ATLANTA -- Atlanta's mayor is promising a "safe, smooth and secure" College Football Playoff National Championship on Monday, despite the traffic problems expected to be caused by President Donald Trump's motorcade, but none of the many agencies involved are taking any chances.
The stadium will be secured by legions of undercover and uniformed officers. Overhead air traffic including drones will be prohibited and the police chief implored the more than 100,000 participants in events related to the big game to leave their guns at home.
"Please please execute the highest regard and greatest level of common sense. We CANNOT have folks continuing to bring guns and leaving them in their cars," Chief Erika Shields said at a multiagency news conference Thursday on preparations.
Mayor Keisha Lance Bottoms said the Secret Service and other agencies have prepared for this for months, so the addition of a presidential visit to the mix won't disrupt the fun.
"Enjoy the game, enjoy the city, and let us handle the details," the mayor said.
Special agent David LeValley, who runs the FBI's Atlanta office, said although "there aren't any specific threats against this event, we are actively assessing intelligence that comes in." Precautions include the Federal Aviation Administration prohibiting aircraft over Mercedes-Benz Stadium, including drones.
Both LeValley and Shields urged people attending the game and surrounding events, including a concert in nearby Centennial Olympic Park, to call 911 if they see anything suspicious.
"We encourage and ask that everyone be aware of their surroundings while they're in the city, and immediately report any suspicious activity, no matter how trivial it may seem to be," LeValley said.
Monday evening's CFP between the University of Georgia and the University of Alabama was already being treated as a high-level security event, so the president's visit won't imply much additional security, LeValley said.
College Football Playoff executive director Bill Hancock said the stadium already requires fans to comply with stringent security. He said he hadn't heard from the White House about any additional measures as of Thursday afternoon.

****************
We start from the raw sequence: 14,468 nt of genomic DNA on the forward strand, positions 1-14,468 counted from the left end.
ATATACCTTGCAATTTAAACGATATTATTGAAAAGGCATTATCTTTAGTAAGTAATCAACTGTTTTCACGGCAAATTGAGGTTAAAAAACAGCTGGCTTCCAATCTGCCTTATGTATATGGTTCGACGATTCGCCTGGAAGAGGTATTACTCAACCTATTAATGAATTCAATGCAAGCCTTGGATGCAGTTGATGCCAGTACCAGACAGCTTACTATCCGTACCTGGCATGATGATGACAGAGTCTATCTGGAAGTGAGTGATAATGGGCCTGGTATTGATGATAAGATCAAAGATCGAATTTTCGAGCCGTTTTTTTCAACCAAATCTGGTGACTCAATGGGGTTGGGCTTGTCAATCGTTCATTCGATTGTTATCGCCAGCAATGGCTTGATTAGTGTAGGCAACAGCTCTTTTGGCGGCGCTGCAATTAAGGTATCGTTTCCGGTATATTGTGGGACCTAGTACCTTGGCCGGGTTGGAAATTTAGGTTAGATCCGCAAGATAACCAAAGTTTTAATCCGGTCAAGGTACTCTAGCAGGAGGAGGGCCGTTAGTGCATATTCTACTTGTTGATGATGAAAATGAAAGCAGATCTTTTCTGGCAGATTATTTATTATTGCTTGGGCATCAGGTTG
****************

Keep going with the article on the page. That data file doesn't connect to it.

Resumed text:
"We have met with an advance team consisting of folks from the White House, Secret Service and FBI who were analyzing the logistics for a possible visit by the president of the United States," Hancock said. "As far as any details of a visit, those will have to come from the White House. They asked us not to talk about details, which of course you never talk about details of security. But there are ways. We have not received official word from the White House that he is coming, but we have met with a logistics team, so they're clearly making plans."
The contest will be held in downtown Atlanta, in the congressional district of U.S. Rep. John Lewis, a Democrat and a civil rights icon.
Trump tweeted last year that Lewis' district was "in horrible shape and falling apart (not to mention crime infested)" -- a claim hard to match with the facts. Atlanta's economy is growing rapidly, and while crime and poverty remain higher-than-average, the district is home to several Fortune 500 headquarters, prestigious universities and the nation's busiest airport.
Trump's tweet came after Lewis announced he would skip Trump's inauguration, saying he didn't consider him to be a "legitimate president" due to Russian interference in the election.
Trump's visit comes almost a half-century after President Richard Nixon attended the 1969 showdown between No. 1 Texas and No. 2 Arkansas in Fayetteville, Arkansas. After Texas won 15-14, Nixon visited with players in the locker room and presented Texas coach Darrell Royal with a plaque declaring Texas the national champion.
Information from ESPN's Heather Dinich and The Associated Press was used in this report.